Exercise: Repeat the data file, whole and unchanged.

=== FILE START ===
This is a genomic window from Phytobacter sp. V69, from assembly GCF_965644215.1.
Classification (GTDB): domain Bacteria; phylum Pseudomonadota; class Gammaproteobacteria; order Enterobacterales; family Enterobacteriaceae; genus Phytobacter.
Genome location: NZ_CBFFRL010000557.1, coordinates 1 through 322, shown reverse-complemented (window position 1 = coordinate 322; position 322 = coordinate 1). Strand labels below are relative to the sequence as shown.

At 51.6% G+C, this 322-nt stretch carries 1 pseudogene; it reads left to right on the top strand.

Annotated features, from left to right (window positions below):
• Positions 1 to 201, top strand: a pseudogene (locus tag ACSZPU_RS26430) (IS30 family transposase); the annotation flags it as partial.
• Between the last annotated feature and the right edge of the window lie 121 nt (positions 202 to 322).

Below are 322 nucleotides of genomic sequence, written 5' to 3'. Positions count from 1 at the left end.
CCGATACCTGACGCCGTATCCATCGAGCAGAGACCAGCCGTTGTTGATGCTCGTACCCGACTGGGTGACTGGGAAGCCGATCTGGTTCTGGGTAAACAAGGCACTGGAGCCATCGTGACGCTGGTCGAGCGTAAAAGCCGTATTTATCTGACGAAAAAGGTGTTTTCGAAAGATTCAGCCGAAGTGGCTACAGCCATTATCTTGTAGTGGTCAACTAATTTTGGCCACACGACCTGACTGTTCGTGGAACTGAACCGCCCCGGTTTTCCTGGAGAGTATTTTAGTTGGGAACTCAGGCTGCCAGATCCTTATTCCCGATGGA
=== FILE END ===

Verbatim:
This is a genomic window from Phytobacter sp. V69, from assembly GCF_965644215.1.
Classification (GTDB): domain Bacteria; phylum Pseudomonadota; class Gammaproteobacteria; order Enterobacterales; family Enterobacteriaceae; genus Phytobacter.
Genome location: NZ_CBFFRL010000557.1, coordinates 1 through 322, shown reverse-complemented (window position 1 = coordinate 322; position 322 = coordinate 1). Strand labels below are relative to the sequence as shown.

At 51.6% G+C, this 322-nt stretch carries 1 pseudogene; it reads left to right on the top strand.

Annotated features, from left to right (window positions below):
• Positions 1 to 201, top strand: a pseudogene (locus tag ACSZPU_RS26430) (IS30 family transposase); the annotation flags it as partial.
• Between the last annotated feature and the right edge of the window lie 121 nt (positions 202 to 322).

Below are 322 nucleotides of genomic sequence, written 5' to 3'. Positions count from 1 at the left end.
CCGATACCTGACGCCGTATCCATCGAGCAGAGACCAGCCGTTGTTGATGCTCGTACCCGACTGGGTGACTGGGAAGCCGATCTGGTTCTGGGTAAACAAGGCACTGGAGCCATCGTGACGCTGGTCGAGCGTAAAAGCCGTATTTATCTGACGAAAAAGGTGTTTTCGAAAGATTCAGCCGAAGTGGCTACAGCCATTATCTTGTAGTGGTCAACTAATTTTGGCCACACGACCTGACTGTTCGTGGAACTGAACCGCCCCGGTTTTCCTGGAGAGTATTTTAGTTGGGAACTCAGGCTGCCAGATCCTTATTCCCGATGGA